International Journal of Biomedicine.2019;9 Suppl_1:S29-S29.
Originally published June 29, 2019
Background: Tick-borne encephalitis virus (TBEV), a member of genus Flavivirus, is an important human pathogen: up to 10,000 cases of TBE disease are registered in Europe and Asia annually. Inactivated vaccines are widely used to prevent the disease. The structure of viral particles forming the vaccine antigen was never studied in details sufficient to characterize them on the atomic level. Thorough characterization of the inactivated viral particles would allow their comparison with the native virus particles for the rational structure-based vaccine design. Such information is important for understanding the virus neutralization and inactivation mechanisms, as well as for the comparison of the epitopes inducing the immonological response in the inactivated preparations and wild-type virions.
X-Ray Free Electron Lasers (XFEL) provide a unique opportunity to study the time-resolved solution structures of large macromolecular assemblies, such as viruses. In the single particle approach, a suspension of the viral particles is injected into the X-ray beam with the help of electrospray. The method requires substantially high concentration of particles, homogeneity, absence of aggregates and large volume.
Methods: The prototype TBEV strain Sofjin was chosen as the model for developing the flavivirus sample preparation protocol for XFEL studies. Viral particles in the resulting samples were quantified by ELISA and RT-PCR. Negative staining electron microscopy and cryoelectron miscroscopy are the methods of choice for the quality control of flavivirus preparation. As flavivirus virions are enveloped, their preparation for electrospray injection requires a characterization of the particle rigidity.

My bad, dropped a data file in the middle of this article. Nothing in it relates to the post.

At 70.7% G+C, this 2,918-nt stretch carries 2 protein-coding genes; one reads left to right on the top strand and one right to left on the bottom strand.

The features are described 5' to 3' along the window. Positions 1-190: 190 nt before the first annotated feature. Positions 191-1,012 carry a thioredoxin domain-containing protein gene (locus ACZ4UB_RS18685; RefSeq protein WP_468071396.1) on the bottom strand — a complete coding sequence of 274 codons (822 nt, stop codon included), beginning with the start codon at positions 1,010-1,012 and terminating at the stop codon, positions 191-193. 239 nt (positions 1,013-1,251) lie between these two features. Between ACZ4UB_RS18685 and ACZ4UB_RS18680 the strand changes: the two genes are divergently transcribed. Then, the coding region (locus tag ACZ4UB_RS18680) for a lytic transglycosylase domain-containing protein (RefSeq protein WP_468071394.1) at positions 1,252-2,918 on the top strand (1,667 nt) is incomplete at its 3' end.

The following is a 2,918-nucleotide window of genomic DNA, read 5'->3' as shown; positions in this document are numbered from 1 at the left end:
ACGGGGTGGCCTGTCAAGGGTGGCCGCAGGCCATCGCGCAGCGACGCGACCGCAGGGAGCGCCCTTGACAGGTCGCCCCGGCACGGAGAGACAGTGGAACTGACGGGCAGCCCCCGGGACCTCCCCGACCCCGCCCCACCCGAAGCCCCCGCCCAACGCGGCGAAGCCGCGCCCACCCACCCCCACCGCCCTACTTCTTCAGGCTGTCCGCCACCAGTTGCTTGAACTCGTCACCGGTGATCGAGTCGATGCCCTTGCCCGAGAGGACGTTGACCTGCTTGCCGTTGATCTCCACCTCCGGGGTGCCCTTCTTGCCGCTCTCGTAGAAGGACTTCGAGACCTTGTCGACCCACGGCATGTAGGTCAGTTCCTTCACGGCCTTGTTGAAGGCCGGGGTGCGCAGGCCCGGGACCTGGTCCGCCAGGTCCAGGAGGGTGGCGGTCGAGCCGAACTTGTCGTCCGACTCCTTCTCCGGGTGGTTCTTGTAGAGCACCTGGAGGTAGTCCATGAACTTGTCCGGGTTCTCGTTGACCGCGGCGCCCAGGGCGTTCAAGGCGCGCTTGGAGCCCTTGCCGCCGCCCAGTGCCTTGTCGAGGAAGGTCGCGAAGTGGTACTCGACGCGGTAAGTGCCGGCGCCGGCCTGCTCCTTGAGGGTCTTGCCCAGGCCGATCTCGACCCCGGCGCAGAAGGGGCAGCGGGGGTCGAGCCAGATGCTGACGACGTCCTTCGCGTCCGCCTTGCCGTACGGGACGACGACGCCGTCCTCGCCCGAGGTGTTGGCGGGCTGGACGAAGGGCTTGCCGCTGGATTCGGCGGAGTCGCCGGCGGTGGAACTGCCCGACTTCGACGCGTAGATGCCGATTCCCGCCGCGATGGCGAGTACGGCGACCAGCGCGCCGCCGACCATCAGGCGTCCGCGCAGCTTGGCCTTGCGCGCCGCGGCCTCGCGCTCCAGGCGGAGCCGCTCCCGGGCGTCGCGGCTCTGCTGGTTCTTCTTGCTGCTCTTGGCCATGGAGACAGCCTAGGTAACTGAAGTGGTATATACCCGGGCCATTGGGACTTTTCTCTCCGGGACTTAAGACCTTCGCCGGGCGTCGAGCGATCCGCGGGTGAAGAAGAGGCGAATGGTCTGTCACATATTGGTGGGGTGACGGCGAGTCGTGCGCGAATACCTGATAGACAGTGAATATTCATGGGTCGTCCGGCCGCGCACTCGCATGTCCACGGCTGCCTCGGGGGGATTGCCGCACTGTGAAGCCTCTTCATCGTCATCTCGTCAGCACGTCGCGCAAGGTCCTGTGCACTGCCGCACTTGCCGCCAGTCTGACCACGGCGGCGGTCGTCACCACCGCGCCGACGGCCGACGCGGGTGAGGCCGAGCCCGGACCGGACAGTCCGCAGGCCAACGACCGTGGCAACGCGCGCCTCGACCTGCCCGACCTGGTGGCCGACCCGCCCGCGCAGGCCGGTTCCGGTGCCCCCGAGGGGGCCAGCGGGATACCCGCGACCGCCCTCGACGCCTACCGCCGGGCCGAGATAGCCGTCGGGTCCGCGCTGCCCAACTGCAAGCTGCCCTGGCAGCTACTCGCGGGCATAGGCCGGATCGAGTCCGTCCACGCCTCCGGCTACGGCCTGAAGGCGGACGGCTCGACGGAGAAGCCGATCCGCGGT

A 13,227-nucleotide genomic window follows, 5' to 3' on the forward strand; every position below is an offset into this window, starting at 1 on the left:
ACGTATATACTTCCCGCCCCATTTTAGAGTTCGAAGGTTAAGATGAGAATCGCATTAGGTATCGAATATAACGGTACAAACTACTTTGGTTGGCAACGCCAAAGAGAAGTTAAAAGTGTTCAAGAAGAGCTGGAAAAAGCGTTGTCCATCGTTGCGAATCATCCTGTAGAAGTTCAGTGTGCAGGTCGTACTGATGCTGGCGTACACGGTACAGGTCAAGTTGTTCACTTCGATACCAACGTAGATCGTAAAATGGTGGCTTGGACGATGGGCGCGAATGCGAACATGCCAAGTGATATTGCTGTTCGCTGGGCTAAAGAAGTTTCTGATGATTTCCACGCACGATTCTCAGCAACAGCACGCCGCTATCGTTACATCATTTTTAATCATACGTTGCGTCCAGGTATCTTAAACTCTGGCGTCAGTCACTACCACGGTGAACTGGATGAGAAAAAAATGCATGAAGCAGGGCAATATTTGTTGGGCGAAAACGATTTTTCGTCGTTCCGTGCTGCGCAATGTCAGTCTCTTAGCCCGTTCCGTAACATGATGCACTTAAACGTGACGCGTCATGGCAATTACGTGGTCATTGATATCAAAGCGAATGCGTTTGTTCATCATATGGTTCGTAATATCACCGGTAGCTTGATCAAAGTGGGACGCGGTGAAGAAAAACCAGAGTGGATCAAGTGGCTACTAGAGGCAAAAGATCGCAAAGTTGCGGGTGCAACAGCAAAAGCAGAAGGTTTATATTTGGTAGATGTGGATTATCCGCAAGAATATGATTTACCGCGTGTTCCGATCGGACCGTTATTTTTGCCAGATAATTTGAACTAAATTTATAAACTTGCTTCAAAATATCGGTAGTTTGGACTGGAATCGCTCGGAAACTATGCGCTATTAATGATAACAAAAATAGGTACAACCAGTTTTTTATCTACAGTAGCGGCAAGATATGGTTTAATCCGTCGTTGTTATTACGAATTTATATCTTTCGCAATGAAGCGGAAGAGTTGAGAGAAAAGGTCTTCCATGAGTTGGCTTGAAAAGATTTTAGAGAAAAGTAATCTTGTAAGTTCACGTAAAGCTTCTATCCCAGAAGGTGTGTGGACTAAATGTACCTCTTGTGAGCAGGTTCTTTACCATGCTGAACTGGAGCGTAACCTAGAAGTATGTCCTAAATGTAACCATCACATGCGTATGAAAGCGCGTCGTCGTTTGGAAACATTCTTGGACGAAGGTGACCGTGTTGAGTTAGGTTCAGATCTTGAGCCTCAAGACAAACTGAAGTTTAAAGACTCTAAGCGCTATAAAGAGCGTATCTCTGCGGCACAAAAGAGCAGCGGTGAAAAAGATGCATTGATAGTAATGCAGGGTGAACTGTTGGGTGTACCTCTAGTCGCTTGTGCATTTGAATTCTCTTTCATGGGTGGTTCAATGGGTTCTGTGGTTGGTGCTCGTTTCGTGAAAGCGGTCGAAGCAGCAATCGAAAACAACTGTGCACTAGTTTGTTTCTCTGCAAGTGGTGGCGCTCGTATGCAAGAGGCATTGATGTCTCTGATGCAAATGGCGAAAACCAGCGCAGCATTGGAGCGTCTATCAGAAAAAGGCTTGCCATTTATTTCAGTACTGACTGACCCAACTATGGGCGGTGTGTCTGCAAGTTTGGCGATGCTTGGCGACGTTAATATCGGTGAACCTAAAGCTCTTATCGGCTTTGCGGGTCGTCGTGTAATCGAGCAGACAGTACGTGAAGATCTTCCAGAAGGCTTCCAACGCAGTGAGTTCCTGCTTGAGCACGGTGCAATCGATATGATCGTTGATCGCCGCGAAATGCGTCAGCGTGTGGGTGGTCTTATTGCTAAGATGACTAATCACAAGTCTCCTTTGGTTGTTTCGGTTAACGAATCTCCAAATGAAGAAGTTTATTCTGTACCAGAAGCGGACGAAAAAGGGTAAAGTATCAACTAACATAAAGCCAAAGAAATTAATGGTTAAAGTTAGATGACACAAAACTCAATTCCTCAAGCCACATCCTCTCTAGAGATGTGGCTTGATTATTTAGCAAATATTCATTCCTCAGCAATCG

Results: TBEV was grown using primary or continuous cell cultures. Several protocols, based on filtration, centrifugation, and chromatography, were applied to purify inactivated TBEV particles. The concentration of the sample obtained according to the optimized protocol was ~1013 mL-1.
Conclusion: The purification protocol based on the combination of tangential flow filtration and two steps of ultracentrifugation, one of them through the sucrose gradient, was the most efficient for obtaining high concentrated, non-aggregated virus suspension suitable for XFEL studies.